I'm a day late on this, but don't miss David Sanger's intriguing story on what the transitionistas are uncovering about the inner functionings of the formerly-opaque Bush administration:

“For a bunch of small-government Republicans,” one former denizen of the White House who has now stepped back inside for the first time in eight years, “these guys built a hell of an empire.” Eight years ago, there were two deputy national security advisers; today there are a half-dozen, each with staff. ...

It's not fleshed out as much as the reader might hope, but Sanger touches on the proliferation of high-tech toys in the White House and the unexpected downsides of a more modern Oval Office:

[T]hey have been surprised to see the degree of tactical detail about two wars and a handful of insurgencies — from the tribal areas of Pakistan to Sudan and the Congo — that surrounds him. Partly this is because the high-tech makeover of the Situation Room, completed about two years ago, makes instantaneous conversation with field commanders easier than ever.Both the transition officials and some White House insiders say it may make this communication too easy, sucking the commander-in-chief into a situation in which real-time, straight-from-the-battlefield discussions of tactics masquerade as a conversation about strategy.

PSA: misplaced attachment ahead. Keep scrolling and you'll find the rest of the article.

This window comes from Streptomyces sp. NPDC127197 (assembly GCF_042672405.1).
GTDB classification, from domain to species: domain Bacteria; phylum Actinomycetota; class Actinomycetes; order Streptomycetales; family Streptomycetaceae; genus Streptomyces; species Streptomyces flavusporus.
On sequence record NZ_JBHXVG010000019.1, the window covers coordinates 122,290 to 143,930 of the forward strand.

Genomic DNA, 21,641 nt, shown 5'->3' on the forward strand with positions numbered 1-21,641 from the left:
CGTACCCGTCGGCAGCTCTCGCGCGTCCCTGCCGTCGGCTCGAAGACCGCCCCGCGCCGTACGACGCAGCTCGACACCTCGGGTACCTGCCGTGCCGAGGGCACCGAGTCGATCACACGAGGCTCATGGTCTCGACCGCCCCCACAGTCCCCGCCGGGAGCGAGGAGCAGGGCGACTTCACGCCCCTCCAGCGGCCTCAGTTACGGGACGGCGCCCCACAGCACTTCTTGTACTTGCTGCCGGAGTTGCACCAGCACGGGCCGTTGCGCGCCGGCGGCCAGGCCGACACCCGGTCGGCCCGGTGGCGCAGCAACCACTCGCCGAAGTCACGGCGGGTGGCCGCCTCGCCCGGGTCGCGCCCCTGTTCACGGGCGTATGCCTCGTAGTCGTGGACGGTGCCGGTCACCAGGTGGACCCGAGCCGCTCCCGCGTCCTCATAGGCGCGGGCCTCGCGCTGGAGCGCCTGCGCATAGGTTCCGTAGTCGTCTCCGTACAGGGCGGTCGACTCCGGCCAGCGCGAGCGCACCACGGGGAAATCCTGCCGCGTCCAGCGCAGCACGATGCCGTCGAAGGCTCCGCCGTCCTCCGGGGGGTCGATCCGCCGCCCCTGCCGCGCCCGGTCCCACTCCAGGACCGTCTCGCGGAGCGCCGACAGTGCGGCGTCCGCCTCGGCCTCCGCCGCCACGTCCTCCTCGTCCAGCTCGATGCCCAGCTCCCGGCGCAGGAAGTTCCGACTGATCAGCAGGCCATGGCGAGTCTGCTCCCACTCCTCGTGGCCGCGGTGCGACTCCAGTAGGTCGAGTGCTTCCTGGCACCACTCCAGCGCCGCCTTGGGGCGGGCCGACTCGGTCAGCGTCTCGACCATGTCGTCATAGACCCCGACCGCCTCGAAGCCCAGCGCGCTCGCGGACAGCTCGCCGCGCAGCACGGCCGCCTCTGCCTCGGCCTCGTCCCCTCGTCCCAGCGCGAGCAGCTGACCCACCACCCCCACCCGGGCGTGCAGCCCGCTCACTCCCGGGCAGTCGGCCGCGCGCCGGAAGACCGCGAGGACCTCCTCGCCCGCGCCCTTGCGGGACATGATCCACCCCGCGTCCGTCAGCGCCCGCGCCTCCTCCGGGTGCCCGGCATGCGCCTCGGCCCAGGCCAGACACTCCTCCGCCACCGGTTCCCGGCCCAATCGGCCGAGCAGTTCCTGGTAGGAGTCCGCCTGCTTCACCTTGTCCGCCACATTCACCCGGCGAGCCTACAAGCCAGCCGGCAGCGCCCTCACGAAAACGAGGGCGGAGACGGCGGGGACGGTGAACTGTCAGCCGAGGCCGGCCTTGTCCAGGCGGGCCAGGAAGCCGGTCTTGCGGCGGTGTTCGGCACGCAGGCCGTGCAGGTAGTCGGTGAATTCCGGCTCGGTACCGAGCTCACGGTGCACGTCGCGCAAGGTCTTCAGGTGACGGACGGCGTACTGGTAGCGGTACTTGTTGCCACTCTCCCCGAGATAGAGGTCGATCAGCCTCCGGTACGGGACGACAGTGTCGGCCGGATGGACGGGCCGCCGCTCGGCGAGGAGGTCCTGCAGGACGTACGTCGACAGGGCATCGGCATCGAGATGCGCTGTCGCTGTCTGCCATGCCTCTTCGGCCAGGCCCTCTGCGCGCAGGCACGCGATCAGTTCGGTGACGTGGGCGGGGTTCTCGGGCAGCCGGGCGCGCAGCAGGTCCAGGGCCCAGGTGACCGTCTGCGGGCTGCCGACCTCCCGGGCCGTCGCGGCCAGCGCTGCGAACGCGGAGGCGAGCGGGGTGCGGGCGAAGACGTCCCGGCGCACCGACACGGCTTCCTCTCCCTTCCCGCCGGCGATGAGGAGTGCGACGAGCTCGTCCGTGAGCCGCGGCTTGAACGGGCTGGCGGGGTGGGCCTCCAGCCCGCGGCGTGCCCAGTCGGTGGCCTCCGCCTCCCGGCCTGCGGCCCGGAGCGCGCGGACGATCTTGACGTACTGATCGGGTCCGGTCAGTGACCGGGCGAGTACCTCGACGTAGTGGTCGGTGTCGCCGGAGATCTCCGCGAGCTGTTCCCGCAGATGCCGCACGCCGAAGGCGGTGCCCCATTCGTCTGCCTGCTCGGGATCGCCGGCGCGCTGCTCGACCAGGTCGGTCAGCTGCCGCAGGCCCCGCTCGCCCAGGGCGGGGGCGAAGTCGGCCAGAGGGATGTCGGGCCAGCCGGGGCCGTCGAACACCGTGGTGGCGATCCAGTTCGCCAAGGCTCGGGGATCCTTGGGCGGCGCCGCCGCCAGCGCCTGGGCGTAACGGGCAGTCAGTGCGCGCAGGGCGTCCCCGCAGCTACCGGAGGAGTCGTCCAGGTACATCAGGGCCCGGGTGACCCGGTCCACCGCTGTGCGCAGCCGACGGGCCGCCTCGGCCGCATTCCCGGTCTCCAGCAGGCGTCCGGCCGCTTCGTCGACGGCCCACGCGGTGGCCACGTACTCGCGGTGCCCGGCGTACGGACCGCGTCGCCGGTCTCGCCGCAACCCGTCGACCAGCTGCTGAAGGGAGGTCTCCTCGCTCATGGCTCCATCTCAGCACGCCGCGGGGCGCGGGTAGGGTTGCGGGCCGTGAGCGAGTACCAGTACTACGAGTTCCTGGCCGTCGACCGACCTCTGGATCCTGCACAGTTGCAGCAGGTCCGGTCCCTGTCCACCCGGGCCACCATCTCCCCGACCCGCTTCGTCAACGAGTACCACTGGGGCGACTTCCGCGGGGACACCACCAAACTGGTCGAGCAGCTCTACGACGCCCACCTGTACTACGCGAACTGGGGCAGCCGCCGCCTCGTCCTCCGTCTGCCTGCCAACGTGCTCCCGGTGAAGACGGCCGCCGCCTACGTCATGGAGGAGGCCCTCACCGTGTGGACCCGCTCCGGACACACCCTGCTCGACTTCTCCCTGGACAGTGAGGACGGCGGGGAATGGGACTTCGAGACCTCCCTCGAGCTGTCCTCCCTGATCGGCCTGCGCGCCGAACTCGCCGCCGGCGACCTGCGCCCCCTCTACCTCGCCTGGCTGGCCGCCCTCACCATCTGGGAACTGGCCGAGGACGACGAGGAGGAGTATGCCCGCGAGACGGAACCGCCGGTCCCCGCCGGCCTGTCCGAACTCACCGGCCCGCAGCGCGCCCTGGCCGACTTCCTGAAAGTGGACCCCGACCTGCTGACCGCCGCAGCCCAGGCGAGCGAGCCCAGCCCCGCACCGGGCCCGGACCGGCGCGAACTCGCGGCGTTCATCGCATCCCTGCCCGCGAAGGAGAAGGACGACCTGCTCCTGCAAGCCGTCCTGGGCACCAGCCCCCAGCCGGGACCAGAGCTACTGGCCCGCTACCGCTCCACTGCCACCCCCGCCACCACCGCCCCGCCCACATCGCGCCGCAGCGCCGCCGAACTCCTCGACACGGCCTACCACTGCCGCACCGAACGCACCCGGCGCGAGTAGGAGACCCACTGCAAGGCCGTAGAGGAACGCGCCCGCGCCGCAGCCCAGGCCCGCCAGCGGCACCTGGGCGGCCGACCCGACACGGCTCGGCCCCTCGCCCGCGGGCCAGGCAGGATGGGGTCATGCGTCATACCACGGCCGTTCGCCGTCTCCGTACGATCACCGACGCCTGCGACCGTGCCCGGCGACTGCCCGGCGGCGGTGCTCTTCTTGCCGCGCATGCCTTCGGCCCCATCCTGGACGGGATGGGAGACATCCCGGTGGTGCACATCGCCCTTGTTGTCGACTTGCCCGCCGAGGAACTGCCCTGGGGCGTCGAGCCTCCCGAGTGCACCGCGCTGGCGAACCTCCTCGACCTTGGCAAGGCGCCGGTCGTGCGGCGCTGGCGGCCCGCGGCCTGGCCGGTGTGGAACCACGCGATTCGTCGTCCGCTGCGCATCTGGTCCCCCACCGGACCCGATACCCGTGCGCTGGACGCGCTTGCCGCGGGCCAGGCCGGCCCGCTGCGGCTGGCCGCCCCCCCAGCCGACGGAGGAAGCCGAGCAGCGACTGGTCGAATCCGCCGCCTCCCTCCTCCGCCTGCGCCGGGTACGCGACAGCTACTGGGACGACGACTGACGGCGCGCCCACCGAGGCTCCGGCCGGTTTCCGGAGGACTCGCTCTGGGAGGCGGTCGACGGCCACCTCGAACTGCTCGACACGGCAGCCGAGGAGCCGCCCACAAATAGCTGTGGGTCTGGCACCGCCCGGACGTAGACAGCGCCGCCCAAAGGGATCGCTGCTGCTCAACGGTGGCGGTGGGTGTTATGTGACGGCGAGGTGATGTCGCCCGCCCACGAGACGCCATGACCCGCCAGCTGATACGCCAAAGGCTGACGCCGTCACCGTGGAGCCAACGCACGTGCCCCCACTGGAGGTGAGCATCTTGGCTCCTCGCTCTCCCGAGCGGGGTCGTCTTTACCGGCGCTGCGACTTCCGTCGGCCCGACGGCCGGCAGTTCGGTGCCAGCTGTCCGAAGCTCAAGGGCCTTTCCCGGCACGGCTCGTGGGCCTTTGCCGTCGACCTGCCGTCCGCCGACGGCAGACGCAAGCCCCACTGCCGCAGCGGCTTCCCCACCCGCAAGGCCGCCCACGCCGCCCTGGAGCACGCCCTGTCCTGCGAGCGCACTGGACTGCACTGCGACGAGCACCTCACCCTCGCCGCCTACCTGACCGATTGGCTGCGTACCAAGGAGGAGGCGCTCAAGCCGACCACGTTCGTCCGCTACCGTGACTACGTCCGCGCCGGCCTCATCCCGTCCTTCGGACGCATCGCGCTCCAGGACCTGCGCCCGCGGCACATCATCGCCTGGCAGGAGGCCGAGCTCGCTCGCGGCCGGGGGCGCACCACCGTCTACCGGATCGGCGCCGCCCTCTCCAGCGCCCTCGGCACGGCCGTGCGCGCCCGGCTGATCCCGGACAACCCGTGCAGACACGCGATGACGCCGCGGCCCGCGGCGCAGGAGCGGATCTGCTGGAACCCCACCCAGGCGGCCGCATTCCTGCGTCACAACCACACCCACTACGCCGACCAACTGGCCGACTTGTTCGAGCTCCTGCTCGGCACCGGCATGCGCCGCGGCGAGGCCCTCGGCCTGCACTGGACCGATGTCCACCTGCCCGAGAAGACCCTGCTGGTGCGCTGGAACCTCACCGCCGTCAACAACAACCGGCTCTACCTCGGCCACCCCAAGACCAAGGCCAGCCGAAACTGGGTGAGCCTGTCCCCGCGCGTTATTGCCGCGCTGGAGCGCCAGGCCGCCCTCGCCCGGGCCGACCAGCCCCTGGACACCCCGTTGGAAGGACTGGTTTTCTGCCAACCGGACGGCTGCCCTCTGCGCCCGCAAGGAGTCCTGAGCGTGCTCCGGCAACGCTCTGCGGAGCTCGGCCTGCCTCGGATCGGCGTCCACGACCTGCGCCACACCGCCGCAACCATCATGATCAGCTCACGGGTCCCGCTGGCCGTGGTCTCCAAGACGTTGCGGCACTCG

Raises the idle question -- could Obama's BlackBerry-loving, tech-savvy ways, if not channeled in the right direction, actually make him less effective?

P.S. Wires slightly crossed here -- this is the same story as Seyward's second link just below.

--Eve Fairbanks